In less than 30 days, Philadelphia bore witness to the untimely deaths of three bicyclists. It is unprecedented to have this number of bicyclists die at the hands of motorists in such a short span of time, and the city needs to act — now.

First, it was 17-year-old Sam Ozer, riding home on Father’s Day from his job at a bike shop in Manayunk. He was hit from behind by a motorist on Henry Avenue — within 800 feet of an intersection where 10 people have died in traffic crashes in the past five years.

Then, 18-year-old Nadir Nafis Holloman Jr. was killed on his bicycle while crossing Kelly Drive at Sedgley Road, a busy intersection in front of Lloyd Hall.

And on Sunday, July 12, William Lindsay, 32, was killed by a motorist who left him to die after fleeing the scene.

There are many common threads in each of these crashes. All were on “roads” with posted speed limits of 30 or 35 miles per hour. These roads go through residential neighborhoods and Fairmount Park, but are nevertheless designed, and treated, like highways — carrying large volumes of high-speed motorists. Each of these crashes was preventable — if the roadways were not designed to allow speeding, or if countermeasures were in place to prevent such collisions.

Additionally, 23 pedestrians have lost their lives in traffic this year, bringing to 47 the total number of people killed on roadways in Philadelphia.

With fewer motor vehicles on the road since the coronavirus shuttered the economy, Philadelphia, and cities all over the world, have seen an increase in speeding and aggressive driving.

This isn’t a matter of wishing for better behavior or compliance with traffic laws. This is not a time for increased police enforcement. The City of Philadelphia and the Commonwealth of Pennsylvania have the tools at their disposal to make our roads safe for our state’s most vulnerable residents: cyclists and pedestrians, children and the elderly.

Even if collisions keep occurring, which they most likely will, they shouldn’t be fatal. Slower speeds mean fewer deaths. Although Philadelphia Mayor Jim Kenney has made the commitment to reaching zero traffic deaths by 2030 early on in his tenure, the implementation of his Vision Zero program needs additional resources and an accelerated time schedule if it has a chance of reaching that goal.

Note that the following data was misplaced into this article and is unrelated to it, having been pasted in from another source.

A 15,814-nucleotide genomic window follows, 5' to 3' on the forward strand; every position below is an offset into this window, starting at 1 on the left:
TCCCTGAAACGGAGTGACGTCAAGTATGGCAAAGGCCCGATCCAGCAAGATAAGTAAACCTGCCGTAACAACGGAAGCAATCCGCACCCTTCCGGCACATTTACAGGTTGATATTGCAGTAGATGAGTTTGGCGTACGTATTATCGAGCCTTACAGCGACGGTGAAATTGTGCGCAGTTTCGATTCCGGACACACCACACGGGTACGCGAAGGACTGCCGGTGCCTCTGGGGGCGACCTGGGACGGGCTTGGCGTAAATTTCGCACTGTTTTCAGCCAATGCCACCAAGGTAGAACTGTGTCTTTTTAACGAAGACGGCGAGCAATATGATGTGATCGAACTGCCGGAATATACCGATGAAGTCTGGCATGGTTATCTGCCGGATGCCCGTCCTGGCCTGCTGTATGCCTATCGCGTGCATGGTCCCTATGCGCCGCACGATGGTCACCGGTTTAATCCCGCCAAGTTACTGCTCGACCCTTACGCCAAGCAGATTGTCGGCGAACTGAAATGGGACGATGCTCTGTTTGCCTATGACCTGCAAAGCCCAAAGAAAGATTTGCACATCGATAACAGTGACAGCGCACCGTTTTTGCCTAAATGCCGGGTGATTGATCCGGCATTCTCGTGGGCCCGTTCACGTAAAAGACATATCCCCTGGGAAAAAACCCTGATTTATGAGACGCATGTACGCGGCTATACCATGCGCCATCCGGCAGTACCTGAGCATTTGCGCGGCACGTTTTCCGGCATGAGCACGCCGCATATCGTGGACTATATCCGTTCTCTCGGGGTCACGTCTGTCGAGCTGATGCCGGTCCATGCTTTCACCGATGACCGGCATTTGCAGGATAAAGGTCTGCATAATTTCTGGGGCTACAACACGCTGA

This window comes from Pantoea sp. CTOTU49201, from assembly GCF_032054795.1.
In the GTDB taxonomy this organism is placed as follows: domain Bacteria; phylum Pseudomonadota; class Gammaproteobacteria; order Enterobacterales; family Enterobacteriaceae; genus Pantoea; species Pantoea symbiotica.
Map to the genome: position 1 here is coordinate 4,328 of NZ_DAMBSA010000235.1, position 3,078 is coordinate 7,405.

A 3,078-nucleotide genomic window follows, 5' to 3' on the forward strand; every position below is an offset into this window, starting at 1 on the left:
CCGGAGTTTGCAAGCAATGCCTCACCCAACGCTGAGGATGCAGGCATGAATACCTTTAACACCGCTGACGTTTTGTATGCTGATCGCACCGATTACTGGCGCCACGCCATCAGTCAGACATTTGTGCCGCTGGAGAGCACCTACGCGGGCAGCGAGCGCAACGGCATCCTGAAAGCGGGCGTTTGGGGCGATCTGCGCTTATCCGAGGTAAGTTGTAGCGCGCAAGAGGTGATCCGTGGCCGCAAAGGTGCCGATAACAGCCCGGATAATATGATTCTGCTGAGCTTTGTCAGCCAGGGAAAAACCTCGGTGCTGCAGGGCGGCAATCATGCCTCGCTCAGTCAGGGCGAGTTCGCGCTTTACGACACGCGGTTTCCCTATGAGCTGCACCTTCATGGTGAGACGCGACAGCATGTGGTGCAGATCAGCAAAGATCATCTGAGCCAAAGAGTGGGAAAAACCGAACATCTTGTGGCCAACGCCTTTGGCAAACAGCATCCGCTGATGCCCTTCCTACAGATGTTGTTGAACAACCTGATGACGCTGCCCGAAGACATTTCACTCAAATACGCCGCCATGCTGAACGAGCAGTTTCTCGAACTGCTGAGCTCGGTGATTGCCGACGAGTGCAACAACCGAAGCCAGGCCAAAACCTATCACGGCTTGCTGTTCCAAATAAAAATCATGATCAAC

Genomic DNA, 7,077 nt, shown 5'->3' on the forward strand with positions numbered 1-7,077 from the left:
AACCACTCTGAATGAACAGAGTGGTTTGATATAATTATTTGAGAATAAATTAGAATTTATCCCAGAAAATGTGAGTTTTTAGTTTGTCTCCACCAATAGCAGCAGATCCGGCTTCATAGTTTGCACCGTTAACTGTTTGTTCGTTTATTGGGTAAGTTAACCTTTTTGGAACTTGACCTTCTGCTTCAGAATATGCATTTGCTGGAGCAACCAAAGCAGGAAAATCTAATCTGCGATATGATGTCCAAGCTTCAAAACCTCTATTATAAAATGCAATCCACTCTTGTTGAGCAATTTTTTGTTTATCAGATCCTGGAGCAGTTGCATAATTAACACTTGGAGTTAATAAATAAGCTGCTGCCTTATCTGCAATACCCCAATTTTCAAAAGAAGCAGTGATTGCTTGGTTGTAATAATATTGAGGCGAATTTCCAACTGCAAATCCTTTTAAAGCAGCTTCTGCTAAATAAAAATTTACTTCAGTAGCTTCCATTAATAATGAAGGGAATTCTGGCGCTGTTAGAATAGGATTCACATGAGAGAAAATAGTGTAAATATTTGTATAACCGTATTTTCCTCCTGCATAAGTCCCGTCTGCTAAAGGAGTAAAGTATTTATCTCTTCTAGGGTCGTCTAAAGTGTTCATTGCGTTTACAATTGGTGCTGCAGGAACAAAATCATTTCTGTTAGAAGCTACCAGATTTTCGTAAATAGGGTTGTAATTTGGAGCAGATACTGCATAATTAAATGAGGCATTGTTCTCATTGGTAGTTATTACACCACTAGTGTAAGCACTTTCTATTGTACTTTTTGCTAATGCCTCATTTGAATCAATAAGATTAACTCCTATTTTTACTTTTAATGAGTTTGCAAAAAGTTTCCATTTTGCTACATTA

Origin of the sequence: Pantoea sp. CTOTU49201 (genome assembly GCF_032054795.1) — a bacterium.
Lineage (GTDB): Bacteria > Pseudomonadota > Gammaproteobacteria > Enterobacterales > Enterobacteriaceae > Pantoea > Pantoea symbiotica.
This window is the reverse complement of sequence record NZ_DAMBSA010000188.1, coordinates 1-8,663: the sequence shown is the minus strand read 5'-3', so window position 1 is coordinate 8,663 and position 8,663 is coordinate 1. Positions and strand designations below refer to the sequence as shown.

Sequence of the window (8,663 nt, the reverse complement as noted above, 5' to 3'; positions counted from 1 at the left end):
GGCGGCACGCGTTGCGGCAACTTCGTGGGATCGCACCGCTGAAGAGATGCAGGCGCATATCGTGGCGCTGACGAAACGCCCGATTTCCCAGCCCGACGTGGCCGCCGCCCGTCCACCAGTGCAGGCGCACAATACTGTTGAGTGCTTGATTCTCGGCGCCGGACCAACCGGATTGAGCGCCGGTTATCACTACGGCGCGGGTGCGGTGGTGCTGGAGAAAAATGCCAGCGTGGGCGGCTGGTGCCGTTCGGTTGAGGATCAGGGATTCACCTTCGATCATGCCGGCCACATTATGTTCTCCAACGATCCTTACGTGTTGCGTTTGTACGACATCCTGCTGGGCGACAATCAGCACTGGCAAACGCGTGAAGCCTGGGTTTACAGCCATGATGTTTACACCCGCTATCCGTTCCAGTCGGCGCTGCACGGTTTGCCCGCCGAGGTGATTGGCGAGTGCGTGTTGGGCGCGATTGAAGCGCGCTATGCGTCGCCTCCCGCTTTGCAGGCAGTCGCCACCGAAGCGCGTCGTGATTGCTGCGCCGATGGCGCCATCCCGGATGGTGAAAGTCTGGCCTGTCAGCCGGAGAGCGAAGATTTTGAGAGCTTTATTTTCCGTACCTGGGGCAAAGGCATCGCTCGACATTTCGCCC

It also needs creativity and imagination, such as installing a network of temporary protected bike lanes while the city works its way out of the pandemic. Or keeping Martin Luther King Jr. Drive closed on a long-term basis to support safe exercise and commuting.

Likewise, the commonwealth must abandon its stranglehold on speed control technology and innovative road designs, and stop preventing municipalities from using them, such as automated speed cameras, radar, and parked car protected bike lanes.

In the immediate term, the Pennsylvania legislature should heed the call of advocacy groups around the state, such as Families for Safe Streets Greater Philadelphia, and pass Senate Bill 565, sponsored by State Sen. Larry Farnese, to allow the installation of parked car protected bike lanes as a buffer between motorists and bicyclists on state roads.

In the longer term, the commonwealth needs to allow municipalities to deploy strategic use of automated safety technology on roads like Ridge Avenue, Kelly Drive, Henry Avenue, and others, where everyone knows motorists are able to reach deadly speeds.

It’s maddening that Sam, Nadir, and Will died unnecessarily on Philadelphia’s roads in crashes. Engineering and technology are available to prevent lives from being lost in future crashes. It’s up to our elected officials to make what’s possible a reality.

Sarah Clark Stuart is the executive director of the Bicycle Coalition of Greater Philadelphia. Randy LoBasso is the policy director.